activists

MEET THE YOUNG TRANS PEOPLE FIGHTING FOR JUSTICE

(clock wise starting at the top left)

MT: 22-year-old co-coordinator of Sunrise Movement, the Twin Cities hub of climate justice

Ose: 17-year-old reproductive rights activist and filmmaker from Cleveland, Ohio

Amelia: 23-year-old Vice Chair of the Yellowstone County Democrats in Billings, Montana and first trans political candidate to run for office in the state

Michelle: A 20 year old trans model, makeup artist, and trans activist working with LGBT youth of color in Tampa, Florida.

Lavendar:  18-year-old trans and gender non-conforming college freshman and volunteer for New Era Colorado, a nonprofit nonpartisan organization that works to get young people involved in democracy.

Willow: 14 year old trans girl who is passionate about advocating for trans lives, people of color, mental health care, and suicide prevention. 

Art by Iris Gottlieb

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RIP Jerry Lewis (1926-2017) - Today we lost the great comedian, actor, writer, producer best known for his duo with Dean Martin in several films, and for roles in The Bell Boy (1960), The Nutty Professor (1963) and Scorsese’s The King of Comedy (1982); and also for his efforts as a humanitarian becoming national chairman of the Muscular Dystrophy Association and hosting his own telethon for the cause for more than 40 years. He died at age 91 leaving an impressive and remarkable career, and paved the way for many comedians and artists that came over the years. 

The Elements as Activists

Fire signs: Tries to inspire you, makes you feel like change is not only possible, but easy

Earth signs: Makes you feel like you don’t have to do much to make a big change without having to put in too much effort

Air signs: Convinces you that the cause is important, and that you would be illogical for not understanding the severity of the situation, makes helping seem like the rational thing to do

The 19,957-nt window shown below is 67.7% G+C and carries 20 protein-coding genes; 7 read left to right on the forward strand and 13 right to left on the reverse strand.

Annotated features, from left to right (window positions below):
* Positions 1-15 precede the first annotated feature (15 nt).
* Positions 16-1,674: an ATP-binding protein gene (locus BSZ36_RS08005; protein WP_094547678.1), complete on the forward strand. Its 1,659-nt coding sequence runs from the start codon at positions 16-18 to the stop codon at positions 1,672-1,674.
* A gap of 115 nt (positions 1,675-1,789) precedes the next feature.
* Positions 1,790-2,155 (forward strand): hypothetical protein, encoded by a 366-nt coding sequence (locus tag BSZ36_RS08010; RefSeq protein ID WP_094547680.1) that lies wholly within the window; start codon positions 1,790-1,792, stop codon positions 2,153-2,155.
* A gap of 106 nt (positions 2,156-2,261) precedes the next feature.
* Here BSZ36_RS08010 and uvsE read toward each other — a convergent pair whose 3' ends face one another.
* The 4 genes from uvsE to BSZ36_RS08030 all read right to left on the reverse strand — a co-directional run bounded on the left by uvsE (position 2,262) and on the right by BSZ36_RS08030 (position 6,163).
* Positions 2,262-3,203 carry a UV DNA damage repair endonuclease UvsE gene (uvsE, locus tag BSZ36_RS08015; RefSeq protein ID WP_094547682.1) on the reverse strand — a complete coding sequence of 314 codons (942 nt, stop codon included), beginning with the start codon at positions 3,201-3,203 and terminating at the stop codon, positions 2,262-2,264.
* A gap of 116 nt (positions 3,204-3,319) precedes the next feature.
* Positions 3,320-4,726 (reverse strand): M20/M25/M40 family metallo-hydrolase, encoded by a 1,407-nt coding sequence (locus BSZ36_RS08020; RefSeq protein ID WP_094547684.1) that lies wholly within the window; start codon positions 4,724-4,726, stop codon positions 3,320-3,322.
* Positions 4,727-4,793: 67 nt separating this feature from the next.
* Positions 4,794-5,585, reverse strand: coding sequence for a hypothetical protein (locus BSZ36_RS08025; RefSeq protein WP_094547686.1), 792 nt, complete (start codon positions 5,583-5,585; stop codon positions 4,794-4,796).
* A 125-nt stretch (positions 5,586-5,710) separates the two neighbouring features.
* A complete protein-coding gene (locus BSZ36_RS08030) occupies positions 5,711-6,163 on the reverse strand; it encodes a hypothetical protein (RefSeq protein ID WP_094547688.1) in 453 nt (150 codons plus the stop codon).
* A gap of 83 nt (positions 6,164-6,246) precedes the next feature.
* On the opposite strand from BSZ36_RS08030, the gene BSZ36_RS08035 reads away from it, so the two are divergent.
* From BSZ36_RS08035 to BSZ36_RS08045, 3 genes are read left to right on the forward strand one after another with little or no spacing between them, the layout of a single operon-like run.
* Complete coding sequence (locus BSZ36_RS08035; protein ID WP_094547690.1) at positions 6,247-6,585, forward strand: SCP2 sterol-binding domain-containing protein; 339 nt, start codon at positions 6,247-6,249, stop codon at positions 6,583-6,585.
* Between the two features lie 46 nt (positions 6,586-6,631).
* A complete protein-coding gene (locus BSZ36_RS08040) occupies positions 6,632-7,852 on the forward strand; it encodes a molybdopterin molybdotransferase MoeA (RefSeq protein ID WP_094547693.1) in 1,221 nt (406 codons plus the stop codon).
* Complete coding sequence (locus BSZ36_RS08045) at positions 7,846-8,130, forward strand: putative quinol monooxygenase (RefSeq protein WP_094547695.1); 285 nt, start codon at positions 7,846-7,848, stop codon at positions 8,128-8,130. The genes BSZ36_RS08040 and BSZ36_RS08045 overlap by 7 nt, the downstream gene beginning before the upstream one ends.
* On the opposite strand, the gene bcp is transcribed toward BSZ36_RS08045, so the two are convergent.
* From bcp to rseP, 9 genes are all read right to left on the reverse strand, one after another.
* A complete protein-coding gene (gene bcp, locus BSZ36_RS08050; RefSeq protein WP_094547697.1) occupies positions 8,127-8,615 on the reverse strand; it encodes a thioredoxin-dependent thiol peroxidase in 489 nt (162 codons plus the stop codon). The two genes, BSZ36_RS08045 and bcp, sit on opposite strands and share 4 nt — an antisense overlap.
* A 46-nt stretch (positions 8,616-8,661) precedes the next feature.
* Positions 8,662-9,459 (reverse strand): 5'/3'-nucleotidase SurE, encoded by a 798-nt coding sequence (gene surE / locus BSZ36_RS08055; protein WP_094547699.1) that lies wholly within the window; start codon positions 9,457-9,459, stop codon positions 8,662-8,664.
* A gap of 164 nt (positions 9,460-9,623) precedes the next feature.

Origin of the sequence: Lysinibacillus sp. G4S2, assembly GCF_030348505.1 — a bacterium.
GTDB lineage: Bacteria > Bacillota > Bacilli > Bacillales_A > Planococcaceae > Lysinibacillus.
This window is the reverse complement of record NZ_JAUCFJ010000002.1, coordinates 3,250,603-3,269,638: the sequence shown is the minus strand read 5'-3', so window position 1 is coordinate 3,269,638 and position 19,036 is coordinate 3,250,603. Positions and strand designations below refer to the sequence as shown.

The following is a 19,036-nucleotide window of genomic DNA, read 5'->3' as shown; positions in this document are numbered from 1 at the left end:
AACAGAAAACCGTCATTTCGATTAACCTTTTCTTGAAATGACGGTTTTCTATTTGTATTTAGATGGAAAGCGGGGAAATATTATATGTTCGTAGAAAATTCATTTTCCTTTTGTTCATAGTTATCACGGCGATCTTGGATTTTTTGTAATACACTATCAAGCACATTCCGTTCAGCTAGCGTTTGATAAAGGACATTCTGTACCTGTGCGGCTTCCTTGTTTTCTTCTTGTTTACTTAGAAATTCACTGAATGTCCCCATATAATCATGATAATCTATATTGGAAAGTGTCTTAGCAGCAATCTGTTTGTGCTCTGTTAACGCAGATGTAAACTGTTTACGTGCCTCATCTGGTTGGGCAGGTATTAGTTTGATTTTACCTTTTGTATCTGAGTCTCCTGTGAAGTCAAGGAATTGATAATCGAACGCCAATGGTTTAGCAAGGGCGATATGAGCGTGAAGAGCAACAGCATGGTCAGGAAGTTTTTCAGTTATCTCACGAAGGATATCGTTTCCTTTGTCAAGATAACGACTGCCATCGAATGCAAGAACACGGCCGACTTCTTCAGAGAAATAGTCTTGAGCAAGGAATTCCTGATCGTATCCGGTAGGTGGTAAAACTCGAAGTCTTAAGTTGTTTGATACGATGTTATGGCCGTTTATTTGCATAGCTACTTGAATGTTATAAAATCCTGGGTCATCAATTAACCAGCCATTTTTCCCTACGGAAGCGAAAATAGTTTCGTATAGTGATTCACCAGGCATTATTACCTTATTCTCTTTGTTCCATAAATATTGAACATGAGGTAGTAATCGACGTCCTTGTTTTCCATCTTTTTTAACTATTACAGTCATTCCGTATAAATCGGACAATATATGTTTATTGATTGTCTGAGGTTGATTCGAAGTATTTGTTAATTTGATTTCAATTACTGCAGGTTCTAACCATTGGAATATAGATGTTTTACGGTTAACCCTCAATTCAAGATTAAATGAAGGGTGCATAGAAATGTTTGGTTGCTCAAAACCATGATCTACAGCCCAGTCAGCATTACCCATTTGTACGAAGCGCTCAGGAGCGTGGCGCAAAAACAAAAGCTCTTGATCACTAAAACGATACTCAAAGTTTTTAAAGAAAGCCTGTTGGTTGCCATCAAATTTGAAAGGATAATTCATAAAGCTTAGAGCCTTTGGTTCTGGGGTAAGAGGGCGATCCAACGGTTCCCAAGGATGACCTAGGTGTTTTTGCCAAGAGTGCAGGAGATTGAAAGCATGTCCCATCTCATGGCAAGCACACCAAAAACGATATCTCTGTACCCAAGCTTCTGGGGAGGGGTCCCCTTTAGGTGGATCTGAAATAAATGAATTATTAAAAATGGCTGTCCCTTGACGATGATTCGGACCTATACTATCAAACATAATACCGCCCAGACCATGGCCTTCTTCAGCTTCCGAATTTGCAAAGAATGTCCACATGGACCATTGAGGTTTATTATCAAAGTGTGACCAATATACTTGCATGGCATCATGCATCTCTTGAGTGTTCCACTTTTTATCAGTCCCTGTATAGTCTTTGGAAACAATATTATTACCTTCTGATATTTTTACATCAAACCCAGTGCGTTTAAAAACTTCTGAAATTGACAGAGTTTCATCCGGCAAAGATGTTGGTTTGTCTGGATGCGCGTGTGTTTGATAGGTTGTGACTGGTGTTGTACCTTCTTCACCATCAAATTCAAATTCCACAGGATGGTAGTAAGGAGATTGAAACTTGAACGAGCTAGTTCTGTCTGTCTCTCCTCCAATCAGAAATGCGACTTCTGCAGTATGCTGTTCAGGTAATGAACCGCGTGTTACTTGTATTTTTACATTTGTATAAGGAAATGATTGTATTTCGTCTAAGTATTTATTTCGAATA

Water signs: Convinces you that the cause is important and that there could be huge negative consequences if you do not choose to help

October 3rd: Love Potions

Day Three of the Drarry Halloween Fest. @drarry-halloween-fest . Inspired by a post I can’t find anymore and Greenboxshop.


Draco swept his arm across the t-shirt and letters appeared, one after the other. The number of orders they’ve been receiving has been increasing rapidly. The reason behind it was probably Granger’s insistence on joining their company. Before, their business sold enough to stay afloat. He and Pansy decided to keep their identities secret so their part in the war wouldn’t affect their business. That way they were able to start from the bottom and build some kind of name for themselves.


The company was very important to them. They were both activists and they made shirts and other apparel that addressed different social issues like racism, blood supremacy, sexism, and problems the LGBTQIA+ community has to face. It started out with just them, but expanded to the Greengrass sisters and the Zabini’s. To everyone’s surprise, Luna Lovegood heard of their company and wanted to join as well. Apparently, Luna talked about her new job often and Hermione grew interested. When Hermione joined, she joined with the promise that more of her friends would like to contribute as well. Since then, Thomas, Finnigan, Brown, the Patils, Weasleys, and even Potter had given something to the company. They usually either volunteered or donated money to help production.

Keep reading

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Photographer Gabriel Garcia Roman’s portraits feature friends and acquaintances, activists and poets, Americans and immigrants — some naturalized, some undocumented.

All of them are queer people of color.

“I wanted to specifically focus on this community because queer and trans people of color are so rarely represented in the art world,” says Roman, who is Mexican-American and also identifies as queer.

The photo series, called “Queer Icons,” evokes the colorful, religious artwork that Roman grew up with. “Because I grew up Catholic in a Mexican community in Chicago, my first introduction to art was religious art,” he says.

He was particularly inspired by the fresco paintings of haloed saints that decorated the walls of his neighborhood church. “I’ve always thought of the halo as something very powerful — it’s like a badge of nobility,” he says.

And because Roman’s subjects are activists and artists who do good for the community, “I wanted to represent them as saints,” he says.

He also wanted to capture their pride and their strength. “I wanted them to be warriors — that’s why a lot of them are looking straight at the camera, saying ‘Here I am, and I’m not going to hide.’”

Not Your Mother’s Catholic Frescoes: Radiant Portraits Of Queer People Of Color

Photo credit: Courtesy of Gabriel Garcia Roman